Staunton, June 27 – Businesses interested in profits and civil society institutions that see language as key to the future of their country are promoting Belarusianization even when the government, fearful of offending Moscow is not, and that ranking – business, civil society, and only then the state works to the country’s advantage, Vadim Mozheyko says.
That is because, the specialist on culture at Minsk’s Liberal Club argues, because that means Belarusianization is gradually building strength and cannot be easily stopped by the government. Were the regime more involved, that alone might offend some and limit progress (udf.by/news/kultura/158590-ekspert-ostanovit-belorusizaciyu-uzhe-budet-slozhno.html).
Mozheyko says that “the state in the best case stands in third place after civil society and business in promoting the growth in popularity of the Belarusian language,” although in recent years, it has in some cases promoted it and in others “not interfered” with business or civil society.
While it would be wrong to speak of Belarusianization as an accomplished fact, the use of the national language in Belarus has “become fashionable or even a trend in certain portions of society.” Business has played a major role: Over the last seven years, the number of Belarusian language brands have increased more than 150 percent and the number of Belarusian advertisements by more than 300 percent.
A major reason that business has played this role is that it “thinks not about how to relate to Belarusianization but rather about how to work with it. And if it sees that Belarusian language communication, the use of the language and the advancement of Belarusian culture really works, then it accepts this and uses it in its business activity.”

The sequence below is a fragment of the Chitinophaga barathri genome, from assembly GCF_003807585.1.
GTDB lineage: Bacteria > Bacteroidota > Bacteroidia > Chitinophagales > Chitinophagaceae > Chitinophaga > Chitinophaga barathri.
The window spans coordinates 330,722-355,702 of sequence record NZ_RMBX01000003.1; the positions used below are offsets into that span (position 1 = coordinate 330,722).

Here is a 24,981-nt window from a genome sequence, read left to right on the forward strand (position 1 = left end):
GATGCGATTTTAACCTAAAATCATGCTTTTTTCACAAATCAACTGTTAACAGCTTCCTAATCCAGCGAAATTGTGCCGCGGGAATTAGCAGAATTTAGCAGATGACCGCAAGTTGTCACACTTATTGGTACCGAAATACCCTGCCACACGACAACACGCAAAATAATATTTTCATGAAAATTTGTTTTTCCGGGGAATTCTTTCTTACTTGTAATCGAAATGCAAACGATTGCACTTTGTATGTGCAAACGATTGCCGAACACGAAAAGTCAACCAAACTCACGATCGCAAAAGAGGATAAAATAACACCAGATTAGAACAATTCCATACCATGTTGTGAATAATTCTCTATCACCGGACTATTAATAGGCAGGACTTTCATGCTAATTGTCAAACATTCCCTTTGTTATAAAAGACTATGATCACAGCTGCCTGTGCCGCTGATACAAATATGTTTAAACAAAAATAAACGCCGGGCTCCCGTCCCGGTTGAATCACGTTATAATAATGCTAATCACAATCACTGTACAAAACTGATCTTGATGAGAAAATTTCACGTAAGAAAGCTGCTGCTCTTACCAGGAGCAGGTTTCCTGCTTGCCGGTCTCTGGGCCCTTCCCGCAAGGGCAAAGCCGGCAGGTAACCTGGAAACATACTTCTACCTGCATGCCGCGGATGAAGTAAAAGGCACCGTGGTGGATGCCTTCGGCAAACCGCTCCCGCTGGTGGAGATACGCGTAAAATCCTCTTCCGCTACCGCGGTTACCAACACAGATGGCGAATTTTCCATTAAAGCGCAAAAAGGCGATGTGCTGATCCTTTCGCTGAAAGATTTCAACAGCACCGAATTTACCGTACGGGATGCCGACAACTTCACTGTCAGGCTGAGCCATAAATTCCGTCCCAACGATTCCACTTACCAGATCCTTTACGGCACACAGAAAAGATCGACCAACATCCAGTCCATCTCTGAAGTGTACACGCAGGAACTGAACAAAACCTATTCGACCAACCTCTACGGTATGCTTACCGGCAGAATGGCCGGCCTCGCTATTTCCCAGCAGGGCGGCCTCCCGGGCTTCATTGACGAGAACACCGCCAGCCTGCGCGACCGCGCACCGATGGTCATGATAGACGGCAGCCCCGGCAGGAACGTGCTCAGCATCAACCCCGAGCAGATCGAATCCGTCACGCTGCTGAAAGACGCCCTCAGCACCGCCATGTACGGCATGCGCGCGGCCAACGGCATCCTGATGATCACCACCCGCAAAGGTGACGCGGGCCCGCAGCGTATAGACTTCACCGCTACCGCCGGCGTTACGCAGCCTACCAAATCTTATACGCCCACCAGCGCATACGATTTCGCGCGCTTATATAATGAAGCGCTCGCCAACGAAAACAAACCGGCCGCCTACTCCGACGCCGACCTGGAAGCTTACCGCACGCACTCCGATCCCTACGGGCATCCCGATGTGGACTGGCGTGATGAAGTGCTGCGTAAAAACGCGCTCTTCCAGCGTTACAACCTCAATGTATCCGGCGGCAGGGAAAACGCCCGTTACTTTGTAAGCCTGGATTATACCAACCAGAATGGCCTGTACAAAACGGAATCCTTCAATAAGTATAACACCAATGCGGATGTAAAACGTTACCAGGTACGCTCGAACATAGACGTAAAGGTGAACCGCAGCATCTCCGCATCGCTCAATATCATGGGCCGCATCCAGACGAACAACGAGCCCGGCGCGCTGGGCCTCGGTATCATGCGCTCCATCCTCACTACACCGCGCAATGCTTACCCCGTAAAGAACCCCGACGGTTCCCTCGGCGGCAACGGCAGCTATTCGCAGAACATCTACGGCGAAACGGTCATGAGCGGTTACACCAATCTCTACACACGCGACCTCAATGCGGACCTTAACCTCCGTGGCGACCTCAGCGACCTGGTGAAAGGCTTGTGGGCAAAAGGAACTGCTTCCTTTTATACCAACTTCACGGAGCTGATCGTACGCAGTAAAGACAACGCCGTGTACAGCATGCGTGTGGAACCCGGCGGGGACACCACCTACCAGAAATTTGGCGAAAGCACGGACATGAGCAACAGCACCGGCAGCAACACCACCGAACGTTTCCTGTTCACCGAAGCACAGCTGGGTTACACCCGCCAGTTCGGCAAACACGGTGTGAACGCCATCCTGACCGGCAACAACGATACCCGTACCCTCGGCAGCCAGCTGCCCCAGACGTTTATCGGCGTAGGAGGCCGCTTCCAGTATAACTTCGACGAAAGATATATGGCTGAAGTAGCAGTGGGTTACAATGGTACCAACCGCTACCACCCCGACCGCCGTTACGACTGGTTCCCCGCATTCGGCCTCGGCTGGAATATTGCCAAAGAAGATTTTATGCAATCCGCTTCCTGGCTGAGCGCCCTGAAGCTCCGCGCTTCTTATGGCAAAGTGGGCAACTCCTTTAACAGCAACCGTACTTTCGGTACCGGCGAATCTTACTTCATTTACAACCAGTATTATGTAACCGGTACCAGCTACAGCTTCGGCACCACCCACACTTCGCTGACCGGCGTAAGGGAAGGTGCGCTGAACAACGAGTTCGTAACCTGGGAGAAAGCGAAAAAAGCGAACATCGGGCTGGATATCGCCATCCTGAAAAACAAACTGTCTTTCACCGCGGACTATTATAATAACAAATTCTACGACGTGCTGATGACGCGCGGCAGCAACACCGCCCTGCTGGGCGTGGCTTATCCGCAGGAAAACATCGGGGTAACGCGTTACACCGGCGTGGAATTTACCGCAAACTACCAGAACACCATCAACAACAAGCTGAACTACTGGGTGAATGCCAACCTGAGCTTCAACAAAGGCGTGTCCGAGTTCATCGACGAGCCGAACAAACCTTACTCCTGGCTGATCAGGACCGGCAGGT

And that is the case even though many in the intellectual elites who have promoted Belarusian culture “continue to deny or to be afraid to recognize that this soft Belarusianization already has happened.” They note that there aren’t enough real Belarusian language teachers to transform the educational system.
Within the Lukashenka regime, there are many people who would like to support Belarusianization but remain frightened by what they assume would be the reaction of Moscow. That is why there is no reason to expect the state to pursue a consistent language policy anytime in the near future.
But paradoxically, the fact that the state “is not playing first chair in popularizing Belarusian” has its positive side: Many intellectuals would be suspicious of what the current government is doing if it pushed Belarusian anytime soon and would assume that Minsk would just as quickly change course if it felt it had to, thus undermining any effort.
So for the time being, Mozheyko says, “the initiative lies on the shoulders” of business and civil society. But that means that even the Belarusian government will find it ever more difficult to stop, whatever fears it may have about Moscow’s possible response.
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